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Now for that last question, which is a monolith to address:

Why are “Hollywood politics” so often Liberal?

Over and over again, within geek fandom and without, even into plain old mainstream entertainment, entertainers seem to line up on the Liberal side of the aisle. I’ve pointed out before that many of the pillars of geek fandom were sympathetic to civil rights, if not die-hard Libs.

It’s not just Hollywood either. As regularly as election season, the scenario plays out where a Republican rally plays a song, and that band objects the next day to being culturally appropriated by the party they don’t like. Here is a list just from the last four years.

When you look at just plain artists, there’s the Democrat factor again. Psychologists have been interested enough to look into the phenomenon and draw some conclusions. By and large, creative people tend to lean left. Isn’t that interesting?

The New York Times has asked just this question: Why is Hollywood so bleeding Liberal? Their answers dovetail into a common narrative we see over and over: The doers and thinkers of this world need a Liberal atmosphere in which to flourish. Being in a creative field tends to push you towards Liberalism, and born Liberals naturally seek out careers where their big ideas are an asset, hence, the arts. That’s one story, but not the one you came for.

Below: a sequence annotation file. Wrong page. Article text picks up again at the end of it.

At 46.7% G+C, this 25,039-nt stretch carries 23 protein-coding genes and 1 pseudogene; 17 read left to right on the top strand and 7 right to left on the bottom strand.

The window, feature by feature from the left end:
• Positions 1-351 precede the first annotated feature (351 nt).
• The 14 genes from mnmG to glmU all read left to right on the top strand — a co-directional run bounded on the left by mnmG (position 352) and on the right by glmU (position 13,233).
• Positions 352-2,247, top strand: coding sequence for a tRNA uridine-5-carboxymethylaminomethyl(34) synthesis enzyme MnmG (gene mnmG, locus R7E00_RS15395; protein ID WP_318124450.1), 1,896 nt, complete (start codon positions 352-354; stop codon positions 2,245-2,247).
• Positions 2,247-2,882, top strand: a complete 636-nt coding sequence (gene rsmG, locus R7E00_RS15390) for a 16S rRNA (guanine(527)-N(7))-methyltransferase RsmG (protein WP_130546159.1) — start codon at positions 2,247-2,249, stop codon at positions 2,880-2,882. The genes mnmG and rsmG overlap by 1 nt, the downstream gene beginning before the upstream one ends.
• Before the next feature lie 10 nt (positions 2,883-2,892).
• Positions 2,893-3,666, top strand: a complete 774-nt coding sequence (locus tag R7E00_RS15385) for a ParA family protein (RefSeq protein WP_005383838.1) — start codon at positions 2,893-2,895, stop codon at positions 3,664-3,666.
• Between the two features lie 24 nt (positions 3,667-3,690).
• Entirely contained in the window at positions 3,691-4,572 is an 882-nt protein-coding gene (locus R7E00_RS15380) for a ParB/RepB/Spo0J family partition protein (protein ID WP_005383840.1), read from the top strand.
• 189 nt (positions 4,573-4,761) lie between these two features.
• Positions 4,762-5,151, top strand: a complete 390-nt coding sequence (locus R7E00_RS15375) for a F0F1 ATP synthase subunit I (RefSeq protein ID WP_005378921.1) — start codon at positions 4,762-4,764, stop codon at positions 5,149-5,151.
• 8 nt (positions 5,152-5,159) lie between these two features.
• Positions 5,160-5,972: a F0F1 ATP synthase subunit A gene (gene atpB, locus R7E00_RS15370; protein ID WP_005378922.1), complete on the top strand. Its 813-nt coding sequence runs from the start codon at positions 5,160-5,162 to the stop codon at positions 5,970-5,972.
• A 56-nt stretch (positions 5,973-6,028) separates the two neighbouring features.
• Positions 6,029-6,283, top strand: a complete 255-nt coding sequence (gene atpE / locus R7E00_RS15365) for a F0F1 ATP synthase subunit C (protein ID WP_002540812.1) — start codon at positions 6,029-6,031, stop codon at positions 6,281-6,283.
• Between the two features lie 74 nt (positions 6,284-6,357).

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Well, of course I have my theories…

You think I’m just stalling now, don’t you?

See, the word “progressive,” itself, is defined as “advocating or implementing new ideas.” To create, any act of creation at all, is to implement a new idea. You only create when you breathe life into a new idea that nobody has had before. The opposite of progressive, conservative, means to be “averse to change and holding to traditional values and attitudes.” In this black-and-white sphere of opposed definitions, it seems impossible that anybody could simultaneously be creative and conservative.

But that’s ridiculous, isn’t it? It should be, but maybe that assumption is so rooted that it becomes a self-fulfilling prophecy. After all, there’s professions which lean to the Republican side just as often.

I could offer a simple side effect nobody is considering: Liberals make better audiences. Say you’re in a rock band about to go on stage, but you have a choice of venues: You can play for a Liberal crowd or a Conservative crowd. Which one would you prefer? Unless you’re a stereotypical country & western act, you want the Liberal crowd where you can let your hair down and be your hedonistic self.